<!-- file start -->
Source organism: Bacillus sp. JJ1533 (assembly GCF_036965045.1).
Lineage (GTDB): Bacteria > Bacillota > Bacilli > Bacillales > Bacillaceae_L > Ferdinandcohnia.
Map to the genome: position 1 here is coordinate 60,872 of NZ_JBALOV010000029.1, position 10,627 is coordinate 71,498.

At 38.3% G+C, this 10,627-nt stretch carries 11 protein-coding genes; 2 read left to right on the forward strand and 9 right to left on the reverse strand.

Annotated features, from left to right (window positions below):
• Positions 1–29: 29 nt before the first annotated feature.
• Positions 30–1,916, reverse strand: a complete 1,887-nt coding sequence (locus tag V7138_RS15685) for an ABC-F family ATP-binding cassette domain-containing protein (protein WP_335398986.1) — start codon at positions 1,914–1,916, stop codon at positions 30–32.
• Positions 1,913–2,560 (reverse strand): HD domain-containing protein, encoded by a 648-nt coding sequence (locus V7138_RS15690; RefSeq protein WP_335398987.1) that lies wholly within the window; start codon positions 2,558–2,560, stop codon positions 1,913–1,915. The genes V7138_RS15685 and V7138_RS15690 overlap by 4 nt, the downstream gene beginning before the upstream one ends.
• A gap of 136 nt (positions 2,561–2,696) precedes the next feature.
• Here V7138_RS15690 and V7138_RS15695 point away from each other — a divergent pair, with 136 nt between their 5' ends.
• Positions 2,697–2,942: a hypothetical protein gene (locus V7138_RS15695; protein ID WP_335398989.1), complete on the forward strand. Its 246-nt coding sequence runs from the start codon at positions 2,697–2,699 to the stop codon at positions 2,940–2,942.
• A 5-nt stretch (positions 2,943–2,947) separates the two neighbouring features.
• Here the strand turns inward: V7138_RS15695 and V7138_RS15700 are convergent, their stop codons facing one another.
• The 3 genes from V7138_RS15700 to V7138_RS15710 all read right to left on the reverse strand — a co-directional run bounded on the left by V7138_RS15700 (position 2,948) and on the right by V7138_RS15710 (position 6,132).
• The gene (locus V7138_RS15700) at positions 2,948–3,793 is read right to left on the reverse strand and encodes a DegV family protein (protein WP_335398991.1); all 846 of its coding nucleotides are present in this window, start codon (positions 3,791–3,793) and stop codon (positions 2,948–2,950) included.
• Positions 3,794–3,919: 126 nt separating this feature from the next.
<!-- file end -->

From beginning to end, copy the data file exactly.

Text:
Source organism: Bacillus sp. JJ1533 (assembly GCF_036965045.1).
Lineage (GTDB): Bacteria > Bacillota > Bacilli > Bacillales > Bacillaceae_L > Ferdinandcohnia.
Map to the genome: position 1 here is coordinate 60,872 of NZ_JBALOV010000029.1, position 10,627 is coordinate 71,498.

At 38.3% G+C, this 10,627-nt stretch carries 11 protein-coding genes; 2 read left to right on the forward strand and 9 right to left on the reverse strand.

Annotated features, from left to right (window positions below):
• Positions 1–29: 29 nt before the first annotated feature.
• Positions 30–1,916, reverse strand: a complete 1,887-nt coding sequence (locus tag V7138_RS15685) for an ABC-F family ATP-binding cassette domain-containing protein (protein WP_335398986.1) — start codon at positions 1,914–1,916, stop codon at positions 30–32.
• Positions 1,913–2,560 (reverse strand): HD domain-containing protein, encoded by a 648-nt coding sequence (locus V7138_RS15690; RefSeq protein WP_335398987.1) that lies wholly within the window; start codon positions 2,558–2,560, stop codon positions 1,913–1,915. The genes V7138_RS15685 and V7138_RS15690 overlap by 4 nt, the downstream gene beginning before the upstream one ends.
• A gap of 136 nt (positions 2,561–2,696) precedes the next feature.
• Here V7138_RS15690 and V7138_RS15695 point away from each other — a divergent pair, with 136 nt between their 5' ends.
• Positions 2,697–2,942: a hypothetical protein gene (locus V7138_RS15695; protein ID WP_335398989.1), complete on the forward strand. Its 246-nt coding sequence runs from the start codon at positions 2,697–2,699 to the stop codon at positions 2,940–2,942.
• A 5-nt stretch (positions 2,943–2,947) separates the two neighbouring features.
• Here the strand turns inward: V7138_RS15695 and V7138_RS15700 are convergent, their stop codons facing one another.
• The 3 genes from V7138_RS15700 to V7138_RS15710 all read right to left on the reverse strand — a co-directional run bounded on the left by V7138_RS15700 (position 2,948) and on the right by V7138_RS15710 (position 6,132).
• The gene (locus V7138_RS15700) at positions 2,948–3,793 is read right to left on the reverse strand and encodes a DegV family protein (protein WP_335398991.1); all 846 of its coding nucleotides are present in this window, start codon (positions 3,791–3,793) and stop codon (positions 2,948–2,950) included.
• Positions 3,794–3,919: 126 nt separating this feature from the next.